How do children react to making mistakes?
When children have a growth mindset making mistakes is viewed as a necessary part of the learning process. These learners do not feel embarrassed about making mistakes instead they accept their errors and use the experience to improve their skills by setting goals to fix mistakes so they can gain a deeper understanding of the math being explored.
When children have a fixed mindset making mistakes is viewed as a personal failure and indicates a lack of ability or intelligence. These learners feel embarrassed about making mistakes which causes a domino effect lowering self-efficacy, motivation and disengagement
from learning. Instead of trying to learn from their mistakes they begin to avoid taking risks, becoming stagnant in developing math skills and conceptual understanding. They are only interested in completing tasks that are safe, meaning they know they will be successful.
Synapsis in the brain
Jo Boaler (2014b) stated, “every time students make a mistake in maths they grow a new synapse. When students make mistakes about an idea in math two sparks happen. First from when they make a mistake and again when they correct the mistake.”
The power of mistakes
"I can accept failure, everyone fails at something. But I can't accept not trying" (Michael Jordan)
Michael Jordan is one of the best basketball players of our time, yet he was cut from his high school basketball team and told that he would never play basketball. But, Michael did not let that stop him. He continued to practice and he got better and better. In this video he reiterates how making mistakes has made him a success, with 9000 shots missed, 300 games lost and 26 time missed the game winning shot.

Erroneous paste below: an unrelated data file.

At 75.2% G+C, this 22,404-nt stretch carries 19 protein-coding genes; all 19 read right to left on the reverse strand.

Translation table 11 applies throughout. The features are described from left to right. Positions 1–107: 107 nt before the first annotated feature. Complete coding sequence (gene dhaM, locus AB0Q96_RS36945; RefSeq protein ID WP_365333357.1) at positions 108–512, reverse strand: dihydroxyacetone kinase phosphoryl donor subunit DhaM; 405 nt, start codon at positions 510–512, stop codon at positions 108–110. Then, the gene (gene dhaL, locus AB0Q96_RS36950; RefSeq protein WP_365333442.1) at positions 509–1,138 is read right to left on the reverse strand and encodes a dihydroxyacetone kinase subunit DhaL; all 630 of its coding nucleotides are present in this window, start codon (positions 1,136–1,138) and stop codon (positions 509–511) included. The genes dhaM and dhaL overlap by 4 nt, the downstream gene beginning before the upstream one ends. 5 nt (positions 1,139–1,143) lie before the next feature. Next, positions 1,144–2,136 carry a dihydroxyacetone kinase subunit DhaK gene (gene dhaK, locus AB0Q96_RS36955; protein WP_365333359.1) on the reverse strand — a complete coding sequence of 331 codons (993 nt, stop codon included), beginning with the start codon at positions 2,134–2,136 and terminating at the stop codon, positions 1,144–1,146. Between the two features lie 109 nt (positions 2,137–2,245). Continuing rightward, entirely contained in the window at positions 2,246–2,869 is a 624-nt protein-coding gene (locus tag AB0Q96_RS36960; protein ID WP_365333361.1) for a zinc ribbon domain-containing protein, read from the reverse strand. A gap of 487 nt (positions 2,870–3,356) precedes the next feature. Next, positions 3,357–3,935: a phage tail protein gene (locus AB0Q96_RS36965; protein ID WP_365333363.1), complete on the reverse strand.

The Power of Yet
We are creating a generation of students who have become obsessed with the need for gathering the gold stars, an A. They often need validation for their accomplishments. If we praise students about their process, effort, strategies and perseverance when completing work we can help students appreciate how errors can further their learning. Giving the message you are not there YET can support students in understanding that they are on a learning curve to achieving success.
"We are raising a generation of children...who are terrified of blundering. Of failing. Of even sitting with the discomfort of not knowing something for a few minutes." (Tugend, 2011, para. 3)
Students feel great when they solve a problem and get everything right, but easy math does not grow neurons. Problem solving, trying things out, making mistakes, being uncertain about which strategies would work can is harder work and can grow the brain. We need students to crave challenges and see mistakes as their friend. They need to understand the power of not yet and how that can drive learning forward.